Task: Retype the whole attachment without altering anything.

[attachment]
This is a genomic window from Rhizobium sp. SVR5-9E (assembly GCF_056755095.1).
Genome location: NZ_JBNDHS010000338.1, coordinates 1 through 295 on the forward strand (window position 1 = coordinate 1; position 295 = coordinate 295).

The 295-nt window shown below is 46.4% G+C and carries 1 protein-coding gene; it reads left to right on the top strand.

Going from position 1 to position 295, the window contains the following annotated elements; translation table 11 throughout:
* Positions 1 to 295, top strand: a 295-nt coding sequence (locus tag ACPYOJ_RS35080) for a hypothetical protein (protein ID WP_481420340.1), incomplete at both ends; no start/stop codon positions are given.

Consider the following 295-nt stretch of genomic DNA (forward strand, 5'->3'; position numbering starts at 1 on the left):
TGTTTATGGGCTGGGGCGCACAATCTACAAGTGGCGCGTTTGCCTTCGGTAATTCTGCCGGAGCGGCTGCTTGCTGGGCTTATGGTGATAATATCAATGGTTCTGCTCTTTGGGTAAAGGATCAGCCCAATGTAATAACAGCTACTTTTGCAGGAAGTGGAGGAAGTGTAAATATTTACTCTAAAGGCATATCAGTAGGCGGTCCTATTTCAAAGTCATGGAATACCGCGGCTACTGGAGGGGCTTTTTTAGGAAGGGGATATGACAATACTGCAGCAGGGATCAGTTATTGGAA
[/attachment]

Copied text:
This is a genomic window from Rhizobium sp. SVR5-9E (assembly GCF_056755095.1).
Genome location: NZ_JBNDHS010000338.1, coordinates 1 through 295 on the forward strand (window position 1 = coordinate 1; position 295 = coordinate 295).

The 295-nt window shown below is 46.4% G+C and carries 1 protein-coding gene; it reads left to right on the top strand.

Going from position 1 to position 295, the window contains the following annotated elements; translation table 11 throughout:
* Positions 1 to 295, top strand: a 295-nt coding sequence (locus tag ACPYOJ_RS35080) for a hypothetical protein (protein ID WP_481420340.1), incomplete at both ends; no start/stop codon positions are given.

Consider the following 295-nt stretch of genomic DNA (forward strand, 5'->3'; position numbering starts at 1 on the left):
TGTTTATGGGCTGGGGCGCACAATCTACAAGTGGCGCGTTTGCCTTCGGTAATTCTGCCGGAGCGGCTGCTTGCTGGGCTTATGGTGATAATATCAATGGTTCTGCTCTTTGGGTAAAGGATCAGCCCAATGTAATAACAGCTACTTTTGCAGGAAGTGGAGGAAGTGTAAATATTTACTCTAAAGGCATATCAGTAGGCGGTCCTATTTCAAAGTCATGGAATACCGCGGCTACTGGAGGGGCTTTTTTAGGAAGGGGATATGACAATACTGCAGCAGGGATCAGTTATTGGAA